In short, countries such as Austria were threatened with eviction if their people continued to vote the wrong way; or they were hounded and prosecuted if these new parties gained any semblance of power, as in Hungary and Poland, and attempted to see their manifestos through.

But the liberal centre’s disastrous stewardship somehow ensured that the rebellious feeling would not be extinguished, but would grow and grow as the decades marched past. The death of a singularly inept, undemocratic and authoritarian ‘progressive’ Europe has been too long in coming, but we are not so far from it now.

Except, of course, here – and what interests me is why we have stayed so immune. I suppose you might argue that Ukip represented our moment of rebellion and was uniquely successful in getting us out of the benighted EU. But the same cultural and economic neoliberal policies have nonetheless continued post-June 2016 and now the British public, alone in Europe, seems to yearn for an even larger dose of them.

The divide is even more stark because the growth of the supposed reactionaries across Europe has been fuelled largely by the votes of young people. Yet it is precisely our young people who are propelling Labour to victory on 4 July. What we call, a little lazily, ‘wokery’ is nowhere more at home anywhere in the world – beyond North America – than on British university campuses. Unlike the same generation on the mainland of Europe, our youth swallow every fantastically stupid shibboleth of post–rational identity politics. The question is why this should be so.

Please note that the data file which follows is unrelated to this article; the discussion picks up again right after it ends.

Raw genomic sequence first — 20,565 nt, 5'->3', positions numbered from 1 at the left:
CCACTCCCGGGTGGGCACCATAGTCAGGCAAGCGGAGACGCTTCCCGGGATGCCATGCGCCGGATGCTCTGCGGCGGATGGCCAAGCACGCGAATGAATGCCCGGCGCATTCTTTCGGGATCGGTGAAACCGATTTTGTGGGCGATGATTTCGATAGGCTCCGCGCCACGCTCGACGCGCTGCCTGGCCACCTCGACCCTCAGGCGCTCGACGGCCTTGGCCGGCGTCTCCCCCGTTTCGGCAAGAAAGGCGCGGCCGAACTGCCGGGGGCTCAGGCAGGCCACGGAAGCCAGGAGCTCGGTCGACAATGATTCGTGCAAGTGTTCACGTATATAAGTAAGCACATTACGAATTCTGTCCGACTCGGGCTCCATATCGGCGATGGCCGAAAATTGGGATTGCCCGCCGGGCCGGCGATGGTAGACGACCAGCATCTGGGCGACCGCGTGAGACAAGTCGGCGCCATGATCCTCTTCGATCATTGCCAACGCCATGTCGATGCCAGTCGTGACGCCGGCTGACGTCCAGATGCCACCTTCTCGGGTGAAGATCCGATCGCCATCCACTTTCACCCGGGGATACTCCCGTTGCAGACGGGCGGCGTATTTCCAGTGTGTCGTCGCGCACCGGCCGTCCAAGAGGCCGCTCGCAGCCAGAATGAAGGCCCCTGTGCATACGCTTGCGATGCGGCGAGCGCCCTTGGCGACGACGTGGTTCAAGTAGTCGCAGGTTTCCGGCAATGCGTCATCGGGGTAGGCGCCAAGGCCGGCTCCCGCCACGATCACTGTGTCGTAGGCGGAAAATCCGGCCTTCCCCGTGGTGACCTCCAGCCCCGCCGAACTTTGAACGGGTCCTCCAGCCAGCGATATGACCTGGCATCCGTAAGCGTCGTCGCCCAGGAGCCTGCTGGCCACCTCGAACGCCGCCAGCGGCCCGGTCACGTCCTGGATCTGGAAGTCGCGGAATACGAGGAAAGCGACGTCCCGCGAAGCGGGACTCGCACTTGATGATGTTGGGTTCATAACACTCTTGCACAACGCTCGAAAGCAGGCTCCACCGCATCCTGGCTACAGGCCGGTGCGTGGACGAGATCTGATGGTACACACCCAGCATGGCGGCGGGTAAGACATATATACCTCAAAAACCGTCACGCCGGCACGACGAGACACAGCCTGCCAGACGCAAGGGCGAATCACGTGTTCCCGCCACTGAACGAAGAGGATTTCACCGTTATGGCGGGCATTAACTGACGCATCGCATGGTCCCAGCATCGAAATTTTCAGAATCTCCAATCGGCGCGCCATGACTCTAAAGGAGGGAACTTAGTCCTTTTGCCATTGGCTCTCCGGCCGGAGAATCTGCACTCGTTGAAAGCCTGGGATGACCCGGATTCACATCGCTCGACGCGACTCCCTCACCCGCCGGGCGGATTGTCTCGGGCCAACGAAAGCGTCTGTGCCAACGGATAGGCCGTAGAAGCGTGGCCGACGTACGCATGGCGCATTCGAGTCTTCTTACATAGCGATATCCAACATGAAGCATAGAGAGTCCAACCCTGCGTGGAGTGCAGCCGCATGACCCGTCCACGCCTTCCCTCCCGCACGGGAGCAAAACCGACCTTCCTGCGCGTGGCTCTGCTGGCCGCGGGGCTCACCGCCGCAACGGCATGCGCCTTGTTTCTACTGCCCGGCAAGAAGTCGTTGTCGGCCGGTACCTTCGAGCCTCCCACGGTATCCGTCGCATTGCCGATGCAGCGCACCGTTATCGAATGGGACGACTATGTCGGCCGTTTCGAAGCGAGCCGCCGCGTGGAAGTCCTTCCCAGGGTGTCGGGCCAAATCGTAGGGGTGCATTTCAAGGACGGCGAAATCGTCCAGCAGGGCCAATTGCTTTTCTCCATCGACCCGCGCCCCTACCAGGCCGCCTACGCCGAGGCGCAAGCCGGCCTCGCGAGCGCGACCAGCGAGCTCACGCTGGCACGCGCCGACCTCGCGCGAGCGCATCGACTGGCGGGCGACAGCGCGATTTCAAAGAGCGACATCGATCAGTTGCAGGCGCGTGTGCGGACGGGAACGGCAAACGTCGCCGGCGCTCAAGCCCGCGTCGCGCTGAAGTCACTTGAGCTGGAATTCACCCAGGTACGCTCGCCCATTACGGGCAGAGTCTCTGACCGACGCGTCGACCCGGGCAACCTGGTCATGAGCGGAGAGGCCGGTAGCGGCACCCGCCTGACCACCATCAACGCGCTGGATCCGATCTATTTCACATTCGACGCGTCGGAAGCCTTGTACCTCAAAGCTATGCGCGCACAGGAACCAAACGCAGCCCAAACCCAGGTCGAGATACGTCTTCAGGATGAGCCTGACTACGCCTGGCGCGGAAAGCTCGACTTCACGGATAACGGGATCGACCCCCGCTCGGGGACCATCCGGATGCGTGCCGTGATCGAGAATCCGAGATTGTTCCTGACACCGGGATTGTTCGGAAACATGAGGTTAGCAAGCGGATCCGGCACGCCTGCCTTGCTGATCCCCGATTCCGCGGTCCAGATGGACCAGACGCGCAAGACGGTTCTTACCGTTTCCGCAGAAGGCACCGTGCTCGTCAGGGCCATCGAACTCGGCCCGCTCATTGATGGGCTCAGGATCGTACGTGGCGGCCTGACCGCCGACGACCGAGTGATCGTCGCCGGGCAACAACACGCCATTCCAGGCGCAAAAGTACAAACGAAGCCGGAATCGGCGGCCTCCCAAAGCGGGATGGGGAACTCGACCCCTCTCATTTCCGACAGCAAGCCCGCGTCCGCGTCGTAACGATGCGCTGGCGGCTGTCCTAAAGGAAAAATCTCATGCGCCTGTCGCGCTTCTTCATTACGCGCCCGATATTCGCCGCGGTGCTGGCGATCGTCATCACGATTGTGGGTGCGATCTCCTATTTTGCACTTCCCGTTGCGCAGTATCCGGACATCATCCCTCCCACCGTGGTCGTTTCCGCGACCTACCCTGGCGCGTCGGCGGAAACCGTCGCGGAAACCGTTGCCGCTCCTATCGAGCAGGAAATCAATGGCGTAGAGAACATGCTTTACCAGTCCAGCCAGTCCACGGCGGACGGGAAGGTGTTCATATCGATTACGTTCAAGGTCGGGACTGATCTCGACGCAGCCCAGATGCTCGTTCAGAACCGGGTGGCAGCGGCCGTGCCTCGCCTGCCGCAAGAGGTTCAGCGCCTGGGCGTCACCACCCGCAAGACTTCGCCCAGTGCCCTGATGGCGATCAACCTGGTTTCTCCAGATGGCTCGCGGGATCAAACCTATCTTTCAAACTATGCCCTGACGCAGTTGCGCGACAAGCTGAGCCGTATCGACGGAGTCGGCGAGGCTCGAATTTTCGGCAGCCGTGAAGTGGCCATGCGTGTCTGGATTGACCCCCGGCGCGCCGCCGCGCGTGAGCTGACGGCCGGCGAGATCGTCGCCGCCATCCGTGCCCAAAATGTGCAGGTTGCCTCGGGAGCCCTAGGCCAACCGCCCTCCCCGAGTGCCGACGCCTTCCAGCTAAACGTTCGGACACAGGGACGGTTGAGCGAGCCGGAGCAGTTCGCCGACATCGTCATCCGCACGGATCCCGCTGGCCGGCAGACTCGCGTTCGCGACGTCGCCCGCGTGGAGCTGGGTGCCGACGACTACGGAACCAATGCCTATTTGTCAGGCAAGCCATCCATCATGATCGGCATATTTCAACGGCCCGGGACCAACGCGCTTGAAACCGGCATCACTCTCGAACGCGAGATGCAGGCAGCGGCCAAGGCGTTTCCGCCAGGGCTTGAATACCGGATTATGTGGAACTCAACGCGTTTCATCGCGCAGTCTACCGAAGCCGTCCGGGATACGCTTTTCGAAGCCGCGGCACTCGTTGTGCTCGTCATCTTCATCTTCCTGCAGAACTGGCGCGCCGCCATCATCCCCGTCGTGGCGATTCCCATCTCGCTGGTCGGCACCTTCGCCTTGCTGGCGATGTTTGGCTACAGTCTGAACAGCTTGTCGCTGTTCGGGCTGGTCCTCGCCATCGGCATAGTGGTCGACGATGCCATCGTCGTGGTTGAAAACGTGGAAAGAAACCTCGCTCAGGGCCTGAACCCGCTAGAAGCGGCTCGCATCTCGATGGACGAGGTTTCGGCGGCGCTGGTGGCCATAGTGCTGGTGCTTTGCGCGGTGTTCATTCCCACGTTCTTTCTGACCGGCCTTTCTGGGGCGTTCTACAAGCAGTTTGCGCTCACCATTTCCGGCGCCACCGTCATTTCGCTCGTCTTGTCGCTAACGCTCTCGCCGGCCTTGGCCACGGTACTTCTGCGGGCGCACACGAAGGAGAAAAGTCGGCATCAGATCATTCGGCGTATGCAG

‘Perhaps this lot are a little too far to the right?’

There is a case for saying that our first-past-the-post system, arguably the least truly democratic anywhere in Europe, has militated against us having our own populist uprising. It is still the case, remember – and may remain so – that Nigel Farage has never won himself a seat in the Commons. But with proportional representation in place, Ukip easily swept the board in the 2014 Euro elections, securing more than 26 per cent of the vote from an almost standing start. Our parliamentary voting system is, of course, constructed precisely to resist change and it has done its work to that end admirably. It will continue to do so until we introduce PR.

Perhaps it is also true, though, that we have a more overweening liberal elite than that which presides on the mainland. I doubt any country in Europe has a state broadcaster so intransigently monocultural and which imposes its own stupid views without cessation. Our universities also toe the line rather more vigorously than they do abroad, which may partly explain why our young people are so determinedly progressive about every-thing. But there must surely be a lot more to it than that, an explanation for our apparent aloofness to the populist cause which is more cogent than simply that we have a good sense of humour.